With its diverse architecture, storied history and buzzing café culture, Sarajevo is certainly worthy of a trip in itself. If a day in the Bosnian capital forms part of a wider adventure across the Balkans, rest assured that your 24 hours in Sarajevo will leave you wanting more.
The capital and cultural centre of Bosnia and Herzegovina, Sarajevo lies in a valley and is cradled by wooded mountains: Bjelašnica at 2,067 m (6781 ft), Jahorina at 1,913 m (6276 ft), Trebević at 1,627 m (5337 ft) and Igman at 1,502 m (4928 ft). The contemporary city, which is home to around 275,000 people, is notably marked by its period under Ottoman rule; mosques, wooden houses and the Turkish marketplace (the Baščaršija) are all traces of this period (1461-1878). Known as the site of the assassination of Archduke Franz Ferdinand in 1914 – the event often credited with triggering the outbreak of World War I – and of the infamous siege from 1992-1995, Sarajevo is undoubtedly among the most fascinating European capitals when it comes to history (both ancient and recent). A day in Sarajevo takes in Austro-Hungarian, Ottoman and Yugoslav architecture; panoramic views over breakfast; and a Winter Olympic bobsled track.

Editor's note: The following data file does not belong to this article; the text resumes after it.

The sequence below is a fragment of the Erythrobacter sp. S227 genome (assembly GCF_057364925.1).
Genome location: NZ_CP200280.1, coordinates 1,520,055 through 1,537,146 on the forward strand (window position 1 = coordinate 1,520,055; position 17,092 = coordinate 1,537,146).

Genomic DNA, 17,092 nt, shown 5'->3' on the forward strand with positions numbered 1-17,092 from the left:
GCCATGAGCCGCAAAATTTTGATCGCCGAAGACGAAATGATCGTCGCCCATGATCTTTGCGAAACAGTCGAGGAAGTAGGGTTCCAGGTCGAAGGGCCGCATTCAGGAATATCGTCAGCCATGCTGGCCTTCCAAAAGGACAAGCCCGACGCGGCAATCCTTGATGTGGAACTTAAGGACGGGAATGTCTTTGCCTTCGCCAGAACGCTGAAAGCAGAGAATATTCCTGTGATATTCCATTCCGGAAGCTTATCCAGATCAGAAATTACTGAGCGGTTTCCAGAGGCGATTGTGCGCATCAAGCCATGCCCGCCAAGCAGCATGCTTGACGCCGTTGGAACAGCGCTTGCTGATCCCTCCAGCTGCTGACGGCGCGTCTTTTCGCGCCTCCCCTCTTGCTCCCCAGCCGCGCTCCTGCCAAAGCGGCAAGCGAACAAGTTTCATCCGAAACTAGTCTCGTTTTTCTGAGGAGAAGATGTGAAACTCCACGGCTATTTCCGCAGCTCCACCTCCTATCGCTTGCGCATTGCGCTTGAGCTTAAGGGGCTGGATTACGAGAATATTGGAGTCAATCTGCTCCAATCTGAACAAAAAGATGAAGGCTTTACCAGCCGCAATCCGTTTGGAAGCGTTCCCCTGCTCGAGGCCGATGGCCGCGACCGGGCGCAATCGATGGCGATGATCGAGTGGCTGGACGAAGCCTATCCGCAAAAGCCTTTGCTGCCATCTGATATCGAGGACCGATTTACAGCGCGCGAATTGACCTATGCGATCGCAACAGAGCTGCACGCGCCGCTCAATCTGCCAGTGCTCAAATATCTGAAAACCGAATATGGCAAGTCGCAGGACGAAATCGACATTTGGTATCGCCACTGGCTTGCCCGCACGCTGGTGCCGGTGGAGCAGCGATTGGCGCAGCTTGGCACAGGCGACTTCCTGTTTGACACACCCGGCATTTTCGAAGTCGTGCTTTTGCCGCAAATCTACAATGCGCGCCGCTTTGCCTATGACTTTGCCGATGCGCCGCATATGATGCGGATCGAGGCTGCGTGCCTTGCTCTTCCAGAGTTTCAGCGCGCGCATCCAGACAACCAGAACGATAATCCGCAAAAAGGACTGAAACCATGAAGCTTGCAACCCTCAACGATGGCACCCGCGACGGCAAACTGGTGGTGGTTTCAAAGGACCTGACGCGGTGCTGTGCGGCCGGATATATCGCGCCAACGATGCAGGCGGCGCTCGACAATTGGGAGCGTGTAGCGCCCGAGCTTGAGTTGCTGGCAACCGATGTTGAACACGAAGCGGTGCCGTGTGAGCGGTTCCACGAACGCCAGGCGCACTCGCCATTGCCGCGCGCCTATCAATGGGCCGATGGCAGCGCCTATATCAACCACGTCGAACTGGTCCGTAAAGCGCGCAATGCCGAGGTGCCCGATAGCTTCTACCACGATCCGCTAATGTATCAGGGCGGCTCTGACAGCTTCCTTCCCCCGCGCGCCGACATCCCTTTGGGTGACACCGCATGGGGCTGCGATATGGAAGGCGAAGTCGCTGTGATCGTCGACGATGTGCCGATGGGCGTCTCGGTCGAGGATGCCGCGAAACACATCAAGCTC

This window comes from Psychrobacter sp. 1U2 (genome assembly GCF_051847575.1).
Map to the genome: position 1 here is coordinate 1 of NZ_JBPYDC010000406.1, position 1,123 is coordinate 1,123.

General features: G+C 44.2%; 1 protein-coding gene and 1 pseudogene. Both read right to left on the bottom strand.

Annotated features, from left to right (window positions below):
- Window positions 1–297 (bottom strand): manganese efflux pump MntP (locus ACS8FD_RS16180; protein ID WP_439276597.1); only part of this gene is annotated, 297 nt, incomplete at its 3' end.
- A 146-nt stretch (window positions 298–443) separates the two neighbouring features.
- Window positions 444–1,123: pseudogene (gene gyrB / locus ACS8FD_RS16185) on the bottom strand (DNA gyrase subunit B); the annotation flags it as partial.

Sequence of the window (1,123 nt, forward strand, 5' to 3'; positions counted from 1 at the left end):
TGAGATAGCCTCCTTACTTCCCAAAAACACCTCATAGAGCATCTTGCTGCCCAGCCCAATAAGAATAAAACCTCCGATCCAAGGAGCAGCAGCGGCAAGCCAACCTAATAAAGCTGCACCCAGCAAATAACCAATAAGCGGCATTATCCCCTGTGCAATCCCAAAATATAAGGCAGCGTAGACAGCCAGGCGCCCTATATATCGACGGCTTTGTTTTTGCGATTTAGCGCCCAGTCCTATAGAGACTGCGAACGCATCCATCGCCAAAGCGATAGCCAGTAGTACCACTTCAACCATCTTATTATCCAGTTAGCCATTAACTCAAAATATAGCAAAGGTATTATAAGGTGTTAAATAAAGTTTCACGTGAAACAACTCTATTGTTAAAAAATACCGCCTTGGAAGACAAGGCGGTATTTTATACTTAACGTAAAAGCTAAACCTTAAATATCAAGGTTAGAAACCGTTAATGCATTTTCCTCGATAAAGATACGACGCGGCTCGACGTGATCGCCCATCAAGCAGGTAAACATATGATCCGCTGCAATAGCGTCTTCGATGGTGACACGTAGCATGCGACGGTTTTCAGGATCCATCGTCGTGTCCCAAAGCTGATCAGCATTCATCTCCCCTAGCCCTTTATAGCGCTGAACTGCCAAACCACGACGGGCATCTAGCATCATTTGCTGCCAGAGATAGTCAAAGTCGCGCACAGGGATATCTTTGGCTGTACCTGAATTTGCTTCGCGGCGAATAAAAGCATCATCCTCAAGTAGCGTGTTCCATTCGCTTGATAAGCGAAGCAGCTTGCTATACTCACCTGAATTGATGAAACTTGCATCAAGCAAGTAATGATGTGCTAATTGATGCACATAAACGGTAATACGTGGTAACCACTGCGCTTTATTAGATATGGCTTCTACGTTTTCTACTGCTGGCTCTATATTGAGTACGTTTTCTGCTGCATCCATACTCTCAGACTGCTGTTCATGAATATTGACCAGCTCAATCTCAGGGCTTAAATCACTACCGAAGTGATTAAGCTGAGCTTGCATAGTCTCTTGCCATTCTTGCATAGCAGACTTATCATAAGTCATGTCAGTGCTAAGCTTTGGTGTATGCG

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Ride one of Europe’s oldest trams and make a pitstop in Paris
Sarajevo is one of Europe’s tram pioneers, with the city’s tram system dating back to 1895. Hopping on a tram to get to the first destination on the itinerary will make for an authentic start to your Sarajevo adventure.
Buy a ticket from one of the kiosks close to the tram stops or from the driver for 1.60 BAM (£0.70). Almost all tramlines (1, 2, 3, 5 or 6) will take you to Skenderija. Two bridges cross the River Miljacka towards this central neighbourhood, both called Skenderija. While there’s no proof to back up the claim, legend has it that the older pedestrian bridge was designed by the famous Alexandre Gustave Eiffel, the architect responsible for the Eiffel Tower. For this reason, expect to hear local residents refer to it as the “Eiffel Bridge”.
Start your day on a high note